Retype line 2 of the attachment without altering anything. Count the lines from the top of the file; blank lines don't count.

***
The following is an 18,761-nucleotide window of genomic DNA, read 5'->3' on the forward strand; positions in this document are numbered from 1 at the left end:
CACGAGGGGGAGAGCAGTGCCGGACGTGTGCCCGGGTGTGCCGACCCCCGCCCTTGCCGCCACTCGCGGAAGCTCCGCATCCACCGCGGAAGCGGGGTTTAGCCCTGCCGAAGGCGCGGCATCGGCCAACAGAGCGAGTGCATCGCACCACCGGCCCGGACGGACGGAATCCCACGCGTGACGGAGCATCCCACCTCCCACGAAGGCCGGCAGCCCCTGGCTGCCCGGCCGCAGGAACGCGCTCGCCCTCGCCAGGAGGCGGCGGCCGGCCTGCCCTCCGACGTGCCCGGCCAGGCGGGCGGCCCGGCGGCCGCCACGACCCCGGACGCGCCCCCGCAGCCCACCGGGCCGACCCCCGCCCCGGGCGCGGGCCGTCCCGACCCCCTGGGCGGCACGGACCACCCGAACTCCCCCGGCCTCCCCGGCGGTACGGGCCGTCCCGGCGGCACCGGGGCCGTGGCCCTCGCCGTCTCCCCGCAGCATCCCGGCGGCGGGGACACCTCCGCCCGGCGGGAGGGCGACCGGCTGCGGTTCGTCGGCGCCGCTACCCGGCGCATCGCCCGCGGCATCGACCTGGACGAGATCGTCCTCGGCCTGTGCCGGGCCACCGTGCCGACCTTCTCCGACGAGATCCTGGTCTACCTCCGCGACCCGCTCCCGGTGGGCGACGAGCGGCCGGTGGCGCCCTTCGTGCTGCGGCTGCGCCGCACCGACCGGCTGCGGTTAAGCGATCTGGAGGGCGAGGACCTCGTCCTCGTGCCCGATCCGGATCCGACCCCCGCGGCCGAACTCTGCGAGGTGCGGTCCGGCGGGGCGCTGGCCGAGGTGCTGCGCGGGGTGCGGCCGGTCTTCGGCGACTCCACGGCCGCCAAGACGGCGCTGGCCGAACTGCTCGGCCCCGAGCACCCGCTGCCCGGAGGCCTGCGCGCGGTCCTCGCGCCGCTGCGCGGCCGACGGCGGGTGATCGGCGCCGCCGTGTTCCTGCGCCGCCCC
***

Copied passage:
CACGAGGGGGAGAGCAGTGCCGGACGTGTGCCCGGGTGTGCCGACCCCCGCCCTTGCCGCCACTCGCGGAAGCTCCGCATCCACCGCGGAAGCGGGGTTTAGCCCTGCCGAAGGCGCGGCATCGGCCAACAGAGCGAGTGCATCGCACCACCGGCCCGGACGGACGGAATCCCACGCGTGACGGAGCATCCCACCTCCCACGAAGGCCGGCAGCCCCTGGCTGCCCGGCCGCAGGAACGCGCTCGCCCTCGCCAGGAGGCGGCGGCCGGCCTGCCCTCCGACGTGCCCGGCCAGGCGGGCGGCCCGGCGGCCGCCACGACCCCGGACGCGCCCCCGCAGCCCACCGGGCCGACCCCCGCCCCGGGCGCGGGCCGTCCCGACCCCCTGGGCGGCACGGACCACCCGAACTCCCCCGGCCTCCCCGGCGGTACGGGCCGTCCCGGCGGCACCGGGGCCGTGGCCCTCGCCGTCTCCCCGCAGCATCCCGGCGGCGGGGACACCTCCGCCCGGCGGGAGGGCGACCGGCTGCGGTTCGTCGGCGCCGCTACCCGGCGCATCGCCCGCGGCATCGACCTGGACGAGATCGTCCTCGGCCTGTGCCGGGCCACCGTGCCGACCTTCTCCGACGAGATCCTGGTCTACCTCCGCGACCCGCTCCCGGTGGGCGACGAGCGGCCGGTGGCGCCCTTCGTGCTGCGGCTGCGCCGCACCGACCGGCTGCGGTTAAGCGATCTGGAGGGCGAGGACCTCGTCCTCGTGCCCGATCCGGATCCGACCCCCGCGGCCGAACTCTGCGAGGTGCGGTCCGGCGGGGCGCTGGCCGAGGTGCTGCGCGGGGTGCGGCCGGTCTTCGGCGACTCCACGGCCGCCAAGACGGCGCTGGCCGAACTGCTCGGCCCCGAGCACCCGCTGCCCGGAGGCCTGCGCGCGGTCCTCGCGCCGCTGCGCGGCCGACGGCGGGTGATCGGCGCCGCCGTGTTCCTGCGCCGCCCC